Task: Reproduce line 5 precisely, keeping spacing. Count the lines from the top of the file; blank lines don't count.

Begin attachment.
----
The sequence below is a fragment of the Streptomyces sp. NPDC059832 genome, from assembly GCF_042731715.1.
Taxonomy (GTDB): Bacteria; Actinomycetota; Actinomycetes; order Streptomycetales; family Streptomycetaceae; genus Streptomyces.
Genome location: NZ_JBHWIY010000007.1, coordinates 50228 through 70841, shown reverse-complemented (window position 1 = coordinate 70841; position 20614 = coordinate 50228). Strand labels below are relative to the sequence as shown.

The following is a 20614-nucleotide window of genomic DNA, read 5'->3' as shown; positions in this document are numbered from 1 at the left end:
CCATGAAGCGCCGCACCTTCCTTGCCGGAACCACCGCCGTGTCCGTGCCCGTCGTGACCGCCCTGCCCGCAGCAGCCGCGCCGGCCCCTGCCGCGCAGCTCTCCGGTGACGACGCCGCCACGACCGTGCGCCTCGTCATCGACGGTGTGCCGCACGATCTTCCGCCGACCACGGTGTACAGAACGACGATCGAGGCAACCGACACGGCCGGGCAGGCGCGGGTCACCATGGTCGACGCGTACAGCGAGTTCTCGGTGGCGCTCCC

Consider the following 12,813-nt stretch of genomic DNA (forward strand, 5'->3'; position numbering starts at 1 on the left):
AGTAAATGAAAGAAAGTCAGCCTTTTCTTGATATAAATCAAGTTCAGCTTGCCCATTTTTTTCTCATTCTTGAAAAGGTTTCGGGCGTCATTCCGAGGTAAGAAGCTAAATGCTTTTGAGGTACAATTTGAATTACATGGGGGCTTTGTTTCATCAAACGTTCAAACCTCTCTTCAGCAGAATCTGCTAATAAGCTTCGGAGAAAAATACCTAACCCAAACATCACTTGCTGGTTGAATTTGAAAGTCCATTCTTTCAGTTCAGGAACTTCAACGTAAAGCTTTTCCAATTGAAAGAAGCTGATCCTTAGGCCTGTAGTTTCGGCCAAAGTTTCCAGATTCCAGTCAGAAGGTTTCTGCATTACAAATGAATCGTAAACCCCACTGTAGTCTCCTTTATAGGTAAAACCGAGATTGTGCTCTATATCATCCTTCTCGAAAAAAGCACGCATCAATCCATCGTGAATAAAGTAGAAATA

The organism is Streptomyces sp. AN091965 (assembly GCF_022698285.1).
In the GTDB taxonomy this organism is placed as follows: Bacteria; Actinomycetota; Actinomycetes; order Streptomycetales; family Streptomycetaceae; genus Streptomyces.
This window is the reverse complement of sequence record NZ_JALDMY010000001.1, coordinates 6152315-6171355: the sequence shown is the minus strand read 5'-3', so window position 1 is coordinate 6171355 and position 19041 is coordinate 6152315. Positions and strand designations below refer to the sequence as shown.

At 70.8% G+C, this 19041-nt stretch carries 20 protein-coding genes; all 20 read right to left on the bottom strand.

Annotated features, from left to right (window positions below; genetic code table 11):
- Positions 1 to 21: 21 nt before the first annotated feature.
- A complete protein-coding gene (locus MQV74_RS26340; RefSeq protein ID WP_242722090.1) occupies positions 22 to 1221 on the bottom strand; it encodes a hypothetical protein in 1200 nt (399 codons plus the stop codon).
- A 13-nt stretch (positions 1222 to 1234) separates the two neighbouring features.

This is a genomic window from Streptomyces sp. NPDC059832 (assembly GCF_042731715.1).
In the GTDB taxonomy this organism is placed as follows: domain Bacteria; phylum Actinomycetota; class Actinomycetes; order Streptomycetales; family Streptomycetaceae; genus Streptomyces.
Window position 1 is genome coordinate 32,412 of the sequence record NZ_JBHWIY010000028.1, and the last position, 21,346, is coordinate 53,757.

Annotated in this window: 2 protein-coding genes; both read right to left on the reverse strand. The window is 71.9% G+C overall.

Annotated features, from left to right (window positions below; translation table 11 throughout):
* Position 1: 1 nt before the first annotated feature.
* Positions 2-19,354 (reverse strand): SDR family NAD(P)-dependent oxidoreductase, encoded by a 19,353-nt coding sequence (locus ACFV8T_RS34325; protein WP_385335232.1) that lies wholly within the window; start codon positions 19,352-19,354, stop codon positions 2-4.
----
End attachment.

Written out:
CCATGAAGCGCCGCACCTTCCTTGCCGGAACCACCGCCGTGTCCGTGCCCGTCGTGACCGCCCTGCCCGCAGCAGCCGCGCCGGCCCCTGCCGCGCAGCTCTCCGGTGACGACGCCGCCACGACCGTGCGCCTCGTCATCGACGGTGTGCCGCACGATCTTCCGCCGACCACGGTGTACAGAACGACGATCGAGGCAACCGACACGGCCGGGCAGGCGCGGGTCACCATGGTCGACGCGTACAGCGAGTTCTCGGTGGCGCTCCC